Michigan college tells student newspaper to cut political endorsement

Administrators at WashtenawCommunity College forced the campus newspaper to pull an editorial endorsementfor three board of trustees candidates in the Nov. 5 election because they saidthe endorsement was a violation of state campaign finance laws.

TheMichigan Campaign Finance Act prohibits public bodies or those acting on thebody’s behalf from using public funds to take a stance in an election. TheStudent Voice receives $100,000 annually from college funds but is alsosupported by its own advertising revenue; therefore, administrators argued thenewspaper would be voicing the opinion of the college by publishing theendorsement, which they say violates the law.

Administrators made theirdecision Oct. 25, one day before the student newspaper, The Voice, wasscheduled to go to the printer.

Colleen Gehoski Steinman, who overseesthe newspaper in an advisory role, discussed the editorial endorsement withadministrators during her regular weekly meeting concerning the newspaper. Shesaid administrators feared the school could be sued for printing theendorsement. Administrators contacted the college’s attorney, Sara Stitt, whotold Steinman that the endorsement violated the campaign financeact.

“Our only concerns at this institution was the campaign financelaws,” said Cal Williams, associate vice president of student services. “Wedidn’t have any questions about who they would endorse. As long as it followslegal procedures, it’s OK.”

Students disagreed with the administrator’sinterpretation of the law, instead they viewed it as censorship. The newspaper’sadviser also expressed concern.

“I was told that public funds cannot beused to endorse political candidates,” Steinman said. “Whether or not it’sappropriate or legal is a question for the lawyers, but I felt that it is a formof censorship.”

Courts around the country have recognized strong freepress protections for college editors, including their right to publisheditorial endorsements. In 1995, the U.S. Supreme Court held that the FirstAmendment did not allow the University of Virginia to use funding as ajustification for prohibiting religious or political viewpoints in studentpublications.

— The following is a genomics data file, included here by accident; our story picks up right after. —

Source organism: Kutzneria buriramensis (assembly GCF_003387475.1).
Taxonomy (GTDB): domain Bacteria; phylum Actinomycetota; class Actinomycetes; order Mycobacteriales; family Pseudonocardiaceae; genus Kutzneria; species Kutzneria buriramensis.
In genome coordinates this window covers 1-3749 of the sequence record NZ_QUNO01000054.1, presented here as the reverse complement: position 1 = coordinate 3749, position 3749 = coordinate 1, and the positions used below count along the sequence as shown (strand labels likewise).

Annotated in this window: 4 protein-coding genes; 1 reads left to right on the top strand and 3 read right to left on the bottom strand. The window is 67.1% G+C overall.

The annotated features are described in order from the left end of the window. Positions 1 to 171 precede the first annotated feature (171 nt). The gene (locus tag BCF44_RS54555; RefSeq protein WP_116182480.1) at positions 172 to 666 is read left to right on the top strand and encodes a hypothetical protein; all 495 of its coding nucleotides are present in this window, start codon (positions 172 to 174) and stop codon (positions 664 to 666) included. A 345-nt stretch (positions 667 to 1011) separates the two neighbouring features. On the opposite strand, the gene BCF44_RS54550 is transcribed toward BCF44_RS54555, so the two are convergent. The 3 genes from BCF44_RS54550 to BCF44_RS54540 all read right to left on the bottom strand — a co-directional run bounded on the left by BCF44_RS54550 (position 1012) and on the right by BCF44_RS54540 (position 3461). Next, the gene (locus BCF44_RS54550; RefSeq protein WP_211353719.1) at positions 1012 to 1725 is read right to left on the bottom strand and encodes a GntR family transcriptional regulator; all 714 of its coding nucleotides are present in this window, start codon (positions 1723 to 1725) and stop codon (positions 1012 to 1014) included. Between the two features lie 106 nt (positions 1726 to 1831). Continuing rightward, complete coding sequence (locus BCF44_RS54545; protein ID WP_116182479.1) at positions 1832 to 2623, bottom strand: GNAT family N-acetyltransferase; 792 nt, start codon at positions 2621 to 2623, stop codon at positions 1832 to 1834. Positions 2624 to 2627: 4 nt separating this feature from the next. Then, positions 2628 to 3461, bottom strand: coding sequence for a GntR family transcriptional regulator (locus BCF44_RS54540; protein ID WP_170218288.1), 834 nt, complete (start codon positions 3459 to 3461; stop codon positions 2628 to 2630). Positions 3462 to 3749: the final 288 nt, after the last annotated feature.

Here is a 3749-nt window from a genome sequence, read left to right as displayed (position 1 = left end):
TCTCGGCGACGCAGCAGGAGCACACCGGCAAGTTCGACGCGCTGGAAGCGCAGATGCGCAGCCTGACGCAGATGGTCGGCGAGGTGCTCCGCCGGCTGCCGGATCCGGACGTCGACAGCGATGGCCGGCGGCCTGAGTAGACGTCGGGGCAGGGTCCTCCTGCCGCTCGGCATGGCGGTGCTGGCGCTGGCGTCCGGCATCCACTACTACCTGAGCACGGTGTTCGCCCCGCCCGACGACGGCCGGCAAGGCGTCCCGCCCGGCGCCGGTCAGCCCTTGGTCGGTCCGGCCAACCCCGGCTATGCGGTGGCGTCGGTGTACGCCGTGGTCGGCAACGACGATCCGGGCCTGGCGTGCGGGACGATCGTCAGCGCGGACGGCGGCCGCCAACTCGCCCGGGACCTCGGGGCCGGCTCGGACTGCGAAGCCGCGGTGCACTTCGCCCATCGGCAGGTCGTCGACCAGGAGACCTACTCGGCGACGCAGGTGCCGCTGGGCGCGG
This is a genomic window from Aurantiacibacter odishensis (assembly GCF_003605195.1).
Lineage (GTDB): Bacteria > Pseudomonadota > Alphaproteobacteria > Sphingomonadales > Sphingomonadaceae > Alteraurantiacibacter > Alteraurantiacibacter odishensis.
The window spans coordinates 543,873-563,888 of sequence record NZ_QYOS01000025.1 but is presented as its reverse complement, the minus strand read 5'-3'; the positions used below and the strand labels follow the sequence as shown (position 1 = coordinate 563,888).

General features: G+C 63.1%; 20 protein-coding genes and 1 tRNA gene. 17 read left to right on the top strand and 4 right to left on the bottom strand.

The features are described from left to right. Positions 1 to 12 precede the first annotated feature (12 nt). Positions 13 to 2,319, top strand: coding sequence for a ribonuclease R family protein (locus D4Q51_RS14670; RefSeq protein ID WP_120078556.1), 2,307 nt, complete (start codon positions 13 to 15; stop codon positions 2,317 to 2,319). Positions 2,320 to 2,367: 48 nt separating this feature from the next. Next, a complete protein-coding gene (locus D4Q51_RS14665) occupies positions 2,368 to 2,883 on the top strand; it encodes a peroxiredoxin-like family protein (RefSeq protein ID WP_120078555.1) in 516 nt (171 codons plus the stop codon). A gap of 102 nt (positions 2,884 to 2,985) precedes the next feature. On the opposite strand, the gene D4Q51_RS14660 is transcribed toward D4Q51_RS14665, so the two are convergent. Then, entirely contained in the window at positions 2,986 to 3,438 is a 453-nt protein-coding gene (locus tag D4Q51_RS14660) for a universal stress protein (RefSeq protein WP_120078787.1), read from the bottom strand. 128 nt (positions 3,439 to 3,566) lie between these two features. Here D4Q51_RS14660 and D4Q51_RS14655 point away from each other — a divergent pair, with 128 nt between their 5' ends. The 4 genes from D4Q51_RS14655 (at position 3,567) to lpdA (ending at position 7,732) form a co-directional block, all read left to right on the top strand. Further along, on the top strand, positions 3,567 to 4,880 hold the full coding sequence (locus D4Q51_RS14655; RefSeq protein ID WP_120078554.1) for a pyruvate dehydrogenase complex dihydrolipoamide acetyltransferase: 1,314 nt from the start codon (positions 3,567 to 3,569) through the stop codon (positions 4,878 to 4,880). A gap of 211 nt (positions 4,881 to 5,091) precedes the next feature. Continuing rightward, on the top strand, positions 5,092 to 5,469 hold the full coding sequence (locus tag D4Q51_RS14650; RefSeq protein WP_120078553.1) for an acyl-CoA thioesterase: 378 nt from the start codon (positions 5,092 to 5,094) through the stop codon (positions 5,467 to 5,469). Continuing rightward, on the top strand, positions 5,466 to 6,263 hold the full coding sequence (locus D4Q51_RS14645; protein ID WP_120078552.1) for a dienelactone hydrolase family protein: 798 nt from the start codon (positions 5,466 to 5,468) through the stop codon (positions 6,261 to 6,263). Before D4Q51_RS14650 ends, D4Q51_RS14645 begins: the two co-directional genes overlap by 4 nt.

This was the Voice’s first attempt to run apolitical endorsement, Steinman said. Staff members of the Voiceinterviewed candidates and researched political literature before making anyendorsement decisions, she said.

“I thought it was a great experience forthe students to go through the process of writing an endorsement,” Steinmansaid.

School policy regarding the publication of the student newspaperstates that staff members have the freedom to print any story as long as it’s ingood taste, said Maurice Upthegrove, managing editor.

Administratorsinstructed the Voice to revise the editorial endorsement and publish itas a letter to the editor, which they said eliminated the newspaper’s officialendorsement of the candidates.

SPLC View: School officials and lawyersblew this one — and the student editors at WCC paid a big price. Many– if not all – states have campaign finance laws that restrictgovernment officials from using public funds to endorse political candidates orissues. Such laws make sense. Interpreting such laws to cover a student-editednewspaper does not. As is usually the case with student newspapers at publiccolleges, WCC provides a lump sum of money to the Voice; it does notfund a particular political endorsement. Student editors — not college orother government officials — make the decision about whether and whoor what to endorse. There’s a big difference. Here, college officials seem tohave simply glossed over that fact, resulting in what was almost certainly anact of illegal censorship.